Western Australia will consider again using Rottnest Island to house returned travellers amid tension between the state and Commonwealth over quarantine arrangements.
Deputy Prime Minister Michael McCormack has urged states to take more Australians returning from overseas through expanded hotel quarantine programs.
WA would take an extra 500 international arrivals per week – almost double its current number – under Mr McCormack’s plan.
Premier Mark McGowan says WA is already close to capacity for the number of people it can safely keep in eight hotels across Perth’s CBD.
A frustrated Mr McGowan says it would have been more appropriate to discuss the plan at national cabinet before publicly announcing it.
“We would consider it but we want to have a proper conversation and proper consideration of it,” he said on Wednesday.
“I don’t really like the fact that this has been sprung via a press conference without a discussion with the people required to actually implement it and I would have thought that is very directly outside the spirit of the national cabinet.”
Mr McCormack has written to premiers and chief ministers asking for their support ahead of Friday’s national cabinet meeting.
Almost 2000 people are being held in COVID-19 hotel quarantine in Perth.
WA has a cap of 525 returned overseas passengers a week – second only to NSW – but its numbers are also being inflated by people arriving from Victoria to take up jobs in WA.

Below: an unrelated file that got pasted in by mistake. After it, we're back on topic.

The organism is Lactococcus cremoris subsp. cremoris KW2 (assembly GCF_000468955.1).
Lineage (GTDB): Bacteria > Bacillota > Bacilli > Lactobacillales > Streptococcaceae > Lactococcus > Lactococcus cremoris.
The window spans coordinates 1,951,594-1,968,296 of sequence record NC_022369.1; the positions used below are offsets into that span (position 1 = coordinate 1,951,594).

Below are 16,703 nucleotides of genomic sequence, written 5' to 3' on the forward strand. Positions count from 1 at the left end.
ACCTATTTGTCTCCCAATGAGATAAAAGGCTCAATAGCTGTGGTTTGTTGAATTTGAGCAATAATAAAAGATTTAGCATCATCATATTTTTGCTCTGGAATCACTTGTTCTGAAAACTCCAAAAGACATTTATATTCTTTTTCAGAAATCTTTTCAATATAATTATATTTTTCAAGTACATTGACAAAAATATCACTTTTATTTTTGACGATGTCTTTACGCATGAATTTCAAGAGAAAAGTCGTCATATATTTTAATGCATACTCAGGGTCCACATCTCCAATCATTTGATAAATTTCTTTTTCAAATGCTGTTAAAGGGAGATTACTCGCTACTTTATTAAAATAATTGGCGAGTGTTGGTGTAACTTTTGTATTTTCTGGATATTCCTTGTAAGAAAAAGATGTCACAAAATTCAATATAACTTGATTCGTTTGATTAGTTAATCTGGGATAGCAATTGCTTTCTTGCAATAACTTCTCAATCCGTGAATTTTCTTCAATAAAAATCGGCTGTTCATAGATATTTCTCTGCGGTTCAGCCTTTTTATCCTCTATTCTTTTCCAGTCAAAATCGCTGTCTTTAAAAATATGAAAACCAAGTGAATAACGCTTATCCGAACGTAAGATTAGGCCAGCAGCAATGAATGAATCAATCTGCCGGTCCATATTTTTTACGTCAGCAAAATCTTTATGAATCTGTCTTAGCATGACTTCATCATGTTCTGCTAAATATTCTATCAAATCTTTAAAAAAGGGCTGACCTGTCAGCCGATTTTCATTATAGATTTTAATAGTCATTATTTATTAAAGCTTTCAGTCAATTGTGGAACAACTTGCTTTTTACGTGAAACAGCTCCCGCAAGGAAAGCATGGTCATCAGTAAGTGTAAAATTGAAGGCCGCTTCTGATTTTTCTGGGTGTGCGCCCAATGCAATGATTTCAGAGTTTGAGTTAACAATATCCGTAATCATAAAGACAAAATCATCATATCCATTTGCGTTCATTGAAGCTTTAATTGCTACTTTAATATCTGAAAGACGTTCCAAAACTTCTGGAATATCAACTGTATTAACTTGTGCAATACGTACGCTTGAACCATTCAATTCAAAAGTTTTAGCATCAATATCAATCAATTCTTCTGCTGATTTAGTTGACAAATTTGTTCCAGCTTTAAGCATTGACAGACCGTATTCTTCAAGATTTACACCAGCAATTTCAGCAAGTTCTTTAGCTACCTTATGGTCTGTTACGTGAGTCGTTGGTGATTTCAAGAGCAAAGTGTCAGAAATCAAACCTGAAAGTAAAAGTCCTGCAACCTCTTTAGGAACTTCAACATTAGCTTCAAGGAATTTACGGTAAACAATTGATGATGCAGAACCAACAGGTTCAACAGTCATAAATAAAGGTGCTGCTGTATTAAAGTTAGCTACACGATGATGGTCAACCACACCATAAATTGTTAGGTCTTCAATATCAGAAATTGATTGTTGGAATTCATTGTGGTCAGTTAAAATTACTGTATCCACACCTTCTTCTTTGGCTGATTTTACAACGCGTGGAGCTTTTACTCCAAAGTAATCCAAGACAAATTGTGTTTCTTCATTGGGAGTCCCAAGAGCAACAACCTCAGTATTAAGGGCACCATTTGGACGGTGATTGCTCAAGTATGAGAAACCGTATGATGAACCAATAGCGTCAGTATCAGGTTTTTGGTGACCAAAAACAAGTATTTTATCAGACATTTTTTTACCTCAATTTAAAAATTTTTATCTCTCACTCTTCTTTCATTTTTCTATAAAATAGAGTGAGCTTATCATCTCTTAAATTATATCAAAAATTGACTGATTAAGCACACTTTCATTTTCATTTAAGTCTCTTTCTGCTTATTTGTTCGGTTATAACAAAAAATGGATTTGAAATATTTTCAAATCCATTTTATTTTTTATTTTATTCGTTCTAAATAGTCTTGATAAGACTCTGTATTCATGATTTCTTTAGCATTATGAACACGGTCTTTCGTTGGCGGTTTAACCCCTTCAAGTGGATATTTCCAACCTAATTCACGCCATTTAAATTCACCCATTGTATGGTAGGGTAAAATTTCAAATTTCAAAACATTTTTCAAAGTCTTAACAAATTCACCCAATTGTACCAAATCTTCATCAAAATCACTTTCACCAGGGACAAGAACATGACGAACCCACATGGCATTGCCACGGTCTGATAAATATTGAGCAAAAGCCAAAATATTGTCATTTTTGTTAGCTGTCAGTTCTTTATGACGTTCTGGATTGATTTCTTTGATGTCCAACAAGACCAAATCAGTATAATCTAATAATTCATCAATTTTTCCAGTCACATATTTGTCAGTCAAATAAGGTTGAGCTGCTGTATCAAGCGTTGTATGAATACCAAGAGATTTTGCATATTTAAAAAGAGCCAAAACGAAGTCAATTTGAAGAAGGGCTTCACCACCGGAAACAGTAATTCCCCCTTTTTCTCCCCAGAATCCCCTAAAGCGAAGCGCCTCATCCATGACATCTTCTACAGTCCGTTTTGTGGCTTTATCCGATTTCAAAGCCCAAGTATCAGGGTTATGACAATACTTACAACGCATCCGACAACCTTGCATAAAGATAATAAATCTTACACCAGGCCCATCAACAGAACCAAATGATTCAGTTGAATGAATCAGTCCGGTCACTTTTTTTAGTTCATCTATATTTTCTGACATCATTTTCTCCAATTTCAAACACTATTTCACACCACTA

Under WA’s strict quarantine laws, anyone arriving from Victoria must spend 14 days in hotel quarantine.
The government will consider using popular tourism spot Rottnest Island to house returned travellers, having done so earlier in the year.
“I don’t exactly want to close down Rottnest just before the school holidays when people have holidays booked,” Mr McGowan said.
“It may take some weeks for us to consider an option around Rottnest and that’s something I’m happy to work with the Commonwealth on.”
Mr McGowan remains adamant the Commonwealth should consider having travellers quarantine at defence bases but appeared to backtrack from Tuesday’s suggestion that the Christmas Island detention centre could be used.
“What I suggested yesterday was some of the Commonwealth facilities that are available but in particular, defence bases,” he said.
Christmas Island is currently housing convicted criminals and people whose visas were revoked but couldn’t be deported because of a lack of flights.
The federal government has said it would not be appropriate to use as a quarantine facility and the suggestion was also panned by WA’s Liberal opposition.